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Old 01-07-2016, 06:56   #16
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Re: Dangerous skippers, and not wanting to say anything.

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Originally Posted by Iaangus View Post
Poor communication can ruin friendships, marriages, careers, and dreams. This guy doesn't know how to sail and doesn't know how to ask for help. He is probably getting pissed because you know so much and don't tell him anything. You on the other hand know how to sail, he knows very little and he is not asking for advice and that is pissing you off. It sounds to me like much planning and coordinating needs to be done before heading to the fuel dock. He may believe the line handlers on the dock are the experts and already know what to do with them when tossed a line. IF you want to help him maybe discuss these things before hand if he is receptive or offer to help him find somebody that does want to teach him. If he is not cooperative to discussing, planning and learning I'd say wash your hands of him. Have you offered to let him ride on a properly sailed sailboat?
I agree for the most part. Except the op was offering advice but perhaps to subtly.
It does not sound like the op is interested in being teacher, but I would skip the advice and get right down to friendly frank talk.
"Look mate, Ive been trying to let you gind your own way. I dont want to assume you dont know what you are doing. But its becoming clear you are a little in over your head..."
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Old 01-07-2016, 07:42   #17
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Re: Dangerous skippers, and not wanting to say anything.

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I agree for the most part. Except the op was offering advice but perhaps to subtly.
It does not sound like the op is interested in being teacher, but I would skip the advice and get right down to friendly frank talk.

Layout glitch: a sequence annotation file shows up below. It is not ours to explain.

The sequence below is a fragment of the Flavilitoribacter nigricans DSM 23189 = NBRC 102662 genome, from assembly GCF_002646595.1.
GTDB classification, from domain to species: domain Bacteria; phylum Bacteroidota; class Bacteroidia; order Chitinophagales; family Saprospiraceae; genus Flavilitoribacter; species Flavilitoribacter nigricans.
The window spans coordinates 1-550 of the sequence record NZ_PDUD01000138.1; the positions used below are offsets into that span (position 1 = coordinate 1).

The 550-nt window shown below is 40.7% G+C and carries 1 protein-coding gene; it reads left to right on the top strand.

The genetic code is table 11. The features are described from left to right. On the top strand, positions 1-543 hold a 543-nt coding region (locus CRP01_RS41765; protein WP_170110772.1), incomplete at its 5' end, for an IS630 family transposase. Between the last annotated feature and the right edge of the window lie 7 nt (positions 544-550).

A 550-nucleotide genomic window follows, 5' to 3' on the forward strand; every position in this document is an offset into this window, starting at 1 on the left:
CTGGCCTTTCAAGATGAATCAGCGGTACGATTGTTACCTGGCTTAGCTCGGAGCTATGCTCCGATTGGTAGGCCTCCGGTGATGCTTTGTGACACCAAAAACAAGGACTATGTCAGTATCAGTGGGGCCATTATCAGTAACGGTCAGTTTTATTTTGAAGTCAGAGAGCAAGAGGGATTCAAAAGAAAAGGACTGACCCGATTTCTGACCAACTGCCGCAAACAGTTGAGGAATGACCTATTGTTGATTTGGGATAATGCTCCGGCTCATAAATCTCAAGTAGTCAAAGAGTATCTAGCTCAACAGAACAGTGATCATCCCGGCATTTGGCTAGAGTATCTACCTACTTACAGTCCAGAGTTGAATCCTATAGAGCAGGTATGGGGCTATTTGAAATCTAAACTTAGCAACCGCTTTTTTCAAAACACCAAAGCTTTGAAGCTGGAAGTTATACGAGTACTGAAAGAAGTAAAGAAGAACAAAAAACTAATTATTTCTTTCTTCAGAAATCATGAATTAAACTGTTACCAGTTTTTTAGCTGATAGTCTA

"Look mate, Ive been trying to let you gind your own way. I dont want to assume you dont know what you are doing. But its becoming clear you are a little in over your head..."
I don't know the OP's underlying relationship but I would not expect that conversation to end well if they aren't best buds with a history of being able to tell each other hard truths.

Not saying, your comments may not be dead on true but how you present them has a big impact on how they are taken.
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Old 01-07-2016, 07:46   #18
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Re: Dangerous skippers, and not wanting to say anything.

One line of thought may be that life is too short to deal with fools. You only have so many minutes in a lifetime and there is so much to do. You offered experience, a hand, and your time at no cost, exceedingly generous in my book. You can't make people act right. Your conscience is clear why mess around? I wouldn't invest one more molecule of effort on this situation.
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Old 01-07-2016, 08:25   #19
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Re: Dangerous skippers, and not wanting to say anything.

FW, a thought:


Consider inviting Skippy onto your boat. Do everything -- fuel, etc. -- that he's failed at on his boat. Very obviously tell Skippy what to do, and then afterwards tell him why you told him. Every time you do something yourself, tell Skippy why you did that, why you did it that way. For example, tossing a line to a dockhand: very vocally tell the dockhand what you want him to do with it. Then tell Skippy why you did that, and what would have happened had you not issued clear instructions. And so forth. Teaching by example.


I doubt it's worth the effort, but might make you feel better. I'm usually OK with letting Darwin succeed.


OTOH, I left a note -- purposely composed and edited to be non-threatening -- to our dock neighbor once. He can't see well while backing into his slip, so had a tendency to hit us or the boat on the other side. The note suggested one and only one improvement he might consider (so it was short), and then included an offer for more involved help if he was interested. Says he's interested in follow-up, but then of course never has time for that. At least he hasn't hit our boat since then.